Single flux quantum (SFQ) circuit components such as an SFQ-dc converter and a confluence buffer have been fabricated by using an YBa2Cu3O7-δ ramp-edge junction technology and their logic operations at temperatures up to near 60 K were investigated. The SFQ-dc converter was correctly operated in a wide temperature range from 4.2 K to 56 K and found to be useful for detecting output signals from other SFQ circuit components at any operating temperatures. The basic function that a signal from either of two input Josephson transmission lines (JTLs) was transmitted to an output JTL was confirmed for the confluence buffer and finite operating margins were obtained at temperatures from 42 K to 61 K. The narrowest margin of dc supply current obtained at temperatures from 55 K to 60 K was ±20% and was consistent with the simulation. Margin reduction due to thermal noise was also evaluated. According to the analytical calculation, the operating margin to keep the bit-error rate less than 10-5 was as large as ±20% even at 50 K when the value of junction critical-current Ic was kept near 0.4 mA. View full abstract»

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  • Feasibility of electric power transmission by DC superconducting cables

    Page(s): 3917 - 3926
    Save to Project icon | Request Permissions | Click to expandQuick Abstract | PDF file iconPDF (408 KB) |  | HTML iconHTML  

    The electrical characteristics of dc superconducting cables of two power ratings were studied: 3 GW and 500 MW. Two designs were considered for each of the two power ratings. In the first design, the SUPPLY stream of the cryogen is surrounded by the high-voltage high-temperature superconductor cylinder. The RETURN stream of the cryogen is on the grounded side of the system. In the second design, both the SUPPLY and the RETURN streams of the cryogen are on the grounded side of the cable. Two electrical characteristics of these cables were studied: 1) fault currents and 2) current harmonics. It was concluded that neither the fault currents nor the current harmonics pose any problems in the operation of the dc superconducting cables. View full abstract»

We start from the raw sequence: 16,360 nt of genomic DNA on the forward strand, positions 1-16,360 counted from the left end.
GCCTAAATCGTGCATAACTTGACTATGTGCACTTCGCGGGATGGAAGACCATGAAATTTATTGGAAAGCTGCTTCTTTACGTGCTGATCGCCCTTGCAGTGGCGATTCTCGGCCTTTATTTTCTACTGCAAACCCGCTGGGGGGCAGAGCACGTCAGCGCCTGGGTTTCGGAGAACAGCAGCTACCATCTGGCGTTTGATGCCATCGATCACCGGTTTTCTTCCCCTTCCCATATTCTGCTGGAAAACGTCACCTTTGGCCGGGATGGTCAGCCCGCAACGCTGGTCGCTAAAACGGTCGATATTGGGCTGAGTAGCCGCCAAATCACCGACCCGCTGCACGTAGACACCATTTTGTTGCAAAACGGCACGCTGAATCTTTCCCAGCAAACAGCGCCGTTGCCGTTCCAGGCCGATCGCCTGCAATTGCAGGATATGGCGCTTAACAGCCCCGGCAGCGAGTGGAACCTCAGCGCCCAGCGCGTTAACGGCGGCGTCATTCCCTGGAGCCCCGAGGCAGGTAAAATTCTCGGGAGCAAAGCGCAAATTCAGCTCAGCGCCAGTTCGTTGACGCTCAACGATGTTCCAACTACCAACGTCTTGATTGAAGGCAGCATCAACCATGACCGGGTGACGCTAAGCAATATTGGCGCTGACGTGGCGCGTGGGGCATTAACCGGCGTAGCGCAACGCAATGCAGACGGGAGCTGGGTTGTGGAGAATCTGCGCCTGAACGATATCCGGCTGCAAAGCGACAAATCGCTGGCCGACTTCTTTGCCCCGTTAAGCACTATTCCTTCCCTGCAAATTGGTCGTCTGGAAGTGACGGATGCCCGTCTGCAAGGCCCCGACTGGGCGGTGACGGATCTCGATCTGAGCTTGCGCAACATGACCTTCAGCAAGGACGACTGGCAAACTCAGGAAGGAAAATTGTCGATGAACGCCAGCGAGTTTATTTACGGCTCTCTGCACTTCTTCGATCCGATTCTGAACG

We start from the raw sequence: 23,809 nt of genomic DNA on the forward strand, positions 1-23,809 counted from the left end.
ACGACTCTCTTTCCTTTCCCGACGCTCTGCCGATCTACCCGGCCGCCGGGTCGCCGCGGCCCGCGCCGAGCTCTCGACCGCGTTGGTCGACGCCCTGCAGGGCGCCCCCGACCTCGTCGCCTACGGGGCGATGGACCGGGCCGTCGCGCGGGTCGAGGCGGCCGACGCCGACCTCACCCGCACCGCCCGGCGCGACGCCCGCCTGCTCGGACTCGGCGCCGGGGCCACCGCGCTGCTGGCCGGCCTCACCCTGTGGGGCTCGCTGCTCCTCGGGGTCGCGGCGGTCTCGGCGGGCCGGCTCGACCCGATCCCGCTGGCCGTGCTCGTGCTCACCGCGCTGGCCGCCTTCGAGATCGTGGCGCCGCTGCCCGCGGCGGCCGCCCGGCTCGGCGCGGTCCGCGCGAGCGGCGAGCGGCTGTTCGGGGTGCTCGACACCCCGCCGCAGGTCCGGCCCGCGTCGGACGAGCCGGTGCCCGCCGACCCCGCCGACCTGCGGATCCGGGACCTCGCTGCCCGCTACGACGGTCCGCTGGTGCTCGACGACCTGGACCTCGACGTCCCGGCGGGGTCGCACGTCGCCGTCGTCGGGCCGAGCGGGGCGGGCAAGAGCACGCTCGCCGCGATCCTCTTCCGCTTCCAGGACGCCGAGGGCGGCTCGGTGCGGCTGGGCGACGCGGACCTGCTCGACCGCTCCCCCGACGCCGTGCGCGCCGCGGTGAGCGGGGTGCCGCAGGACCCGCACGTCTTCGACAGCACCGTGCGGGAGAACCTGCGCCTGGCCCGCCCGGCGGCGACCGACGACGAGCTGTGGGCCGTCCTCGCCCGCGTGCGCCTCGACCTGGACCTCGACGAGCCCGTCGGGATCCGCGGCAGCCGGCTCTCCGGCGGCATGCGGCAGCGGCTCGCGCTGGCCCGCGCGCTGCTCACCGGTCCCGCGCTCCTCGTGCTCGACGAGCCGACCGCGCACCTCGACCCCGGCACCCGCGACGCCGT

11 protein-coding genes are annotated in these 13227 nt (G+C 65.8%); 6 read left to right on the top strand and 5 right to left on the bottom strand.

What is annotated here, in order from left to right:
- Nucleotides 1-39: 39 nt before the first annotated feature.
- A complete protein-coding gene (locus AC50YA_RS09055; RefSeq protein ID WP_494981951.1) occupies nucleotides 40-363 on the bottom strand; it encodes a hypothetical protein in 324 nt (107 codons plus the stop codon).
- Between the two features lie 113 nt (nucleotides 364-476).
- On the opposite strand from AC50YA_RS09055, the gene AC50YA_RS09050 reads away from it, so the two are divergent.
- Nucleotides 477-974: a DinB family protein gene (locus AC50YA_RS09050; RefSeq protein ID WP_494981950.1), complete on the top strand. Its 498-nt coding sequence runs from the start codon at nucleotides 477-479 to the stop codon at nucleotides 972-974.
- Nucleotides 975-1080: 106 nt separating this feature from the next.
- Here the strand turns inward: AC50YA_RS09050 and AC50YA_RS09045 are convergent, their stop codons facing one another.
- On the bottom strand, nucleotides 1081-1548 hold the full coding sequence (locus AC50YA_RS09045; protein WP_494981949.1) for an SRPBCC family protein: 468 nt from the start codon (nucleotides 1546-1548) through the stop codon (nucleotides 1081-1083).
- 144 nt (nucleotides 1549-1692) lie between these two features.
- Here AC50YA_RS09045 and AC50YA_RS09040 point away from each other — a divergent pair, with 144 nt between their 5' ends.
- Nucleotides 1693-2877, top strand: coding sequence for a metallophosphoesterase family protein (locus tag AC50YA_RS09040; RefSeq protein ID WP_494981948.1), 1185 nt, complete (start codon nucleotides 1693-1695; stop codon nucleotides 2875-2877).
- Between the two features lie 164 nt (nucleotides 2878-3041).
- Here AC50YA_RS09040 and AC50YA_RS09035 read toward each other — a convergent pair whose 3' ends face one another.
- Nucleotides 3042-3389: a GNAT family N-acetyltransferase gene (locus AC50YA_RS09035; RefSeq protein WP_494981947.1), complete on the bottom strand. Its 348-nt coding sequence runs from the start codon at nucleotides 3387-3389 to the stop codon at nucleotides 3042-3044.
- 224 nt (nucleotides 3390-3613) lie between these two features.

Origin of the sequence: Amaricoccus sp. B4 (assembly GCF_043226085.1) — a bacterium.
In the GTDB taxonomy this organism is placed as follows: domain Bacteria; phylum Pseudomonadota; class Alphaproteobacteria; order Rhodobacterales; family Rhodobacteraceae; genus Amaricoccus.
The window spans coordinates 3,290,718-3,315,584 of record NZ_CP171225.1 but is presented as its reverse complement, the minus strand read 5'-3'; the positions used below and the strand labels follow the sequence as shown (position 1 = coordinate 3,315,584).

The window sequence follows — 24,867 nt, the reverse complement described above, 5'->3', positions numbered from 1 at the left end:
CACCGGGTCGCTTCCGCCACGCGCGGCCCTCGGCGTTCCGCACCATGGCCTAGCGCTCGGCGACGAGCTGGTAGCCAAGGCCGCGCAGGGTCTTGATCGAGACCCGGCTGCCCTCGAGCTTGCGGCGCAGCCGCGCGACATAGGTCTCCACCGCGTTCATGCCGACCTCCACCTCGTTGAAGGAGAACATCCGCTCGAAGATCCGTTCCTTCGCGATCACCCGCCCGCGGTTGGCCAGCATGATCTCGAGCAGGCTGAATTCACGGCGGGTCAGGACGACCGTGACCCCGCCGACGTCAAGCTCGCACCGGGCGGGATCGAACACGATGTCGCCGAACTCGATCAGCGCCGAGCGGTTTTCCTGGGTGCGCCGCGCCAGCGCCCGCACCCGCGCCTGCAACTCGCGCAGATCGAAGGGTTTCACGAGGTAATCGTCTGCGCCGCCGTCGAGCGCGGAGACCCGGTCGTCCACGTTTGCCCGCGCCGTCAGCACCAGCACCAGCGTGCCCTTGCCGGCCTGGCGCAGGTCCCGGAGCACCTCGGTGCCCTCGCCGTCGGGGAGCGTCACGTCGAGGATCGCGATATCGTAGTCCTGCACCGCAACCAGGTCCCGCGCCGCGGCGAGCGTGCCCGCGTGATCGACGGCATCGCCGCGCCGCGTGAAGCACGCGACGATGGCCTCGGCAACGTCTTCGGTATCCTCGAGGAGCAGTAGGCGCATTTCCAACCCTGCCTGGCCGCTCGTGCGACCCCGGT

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  • Realization of four transmission zeros in a four-pole superconducting microstrip filter using cross-shaped spiral resonators

    Page(s): 3927 - 3931
    Save to Project icon | Request Permissions | Click to expandQuick Abstract | PDF file iconPDF (376 KB) |  | HTML iconHTML  

    The realization of four finite transmission zeros with high-temperature superconducting microstrip narrow-band bandpass filter using four cross-shaped spiral resonators is described for the fully canonical case. The approach is based on the "N+2" transversal coupling matrix, which is composed of main direct coupling as well as source/load coupling. The filter, with 0.75% bandwidth, 3.25 MHz, at 408-MHz band, is to be used for a radio astronomy application at Jodrell Bank Observatory, U.K. The measured results match well with both theoretical results and simulated results, except for a small center frequency offset. View full abstract»

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  • Explore IEL IEEE's most comprehensive resource

    Page(s): 3932
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  • 2005 Index

    Page(s): 3933 - 4067
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  • IEEE order form for reprints

    Page(s): 4068
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  • IEEE Transactions on Applied Superconductivity upcoming special conference issues

    Page(s): c3
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  • IEEE Transactions on Applied Superconductivity Information for authors

    Page(s): c4
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Aims & Scope

IEEE Transactions on Applied Superconductivity contains articles on the applications of superconductivity and other relevant technology.

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Meet Our Editors

Editor-in-Chief
Britton L. T. Plourde
Syracuse University
bplourde@syr.edu
http://www.phy.syr.edu/~bplourde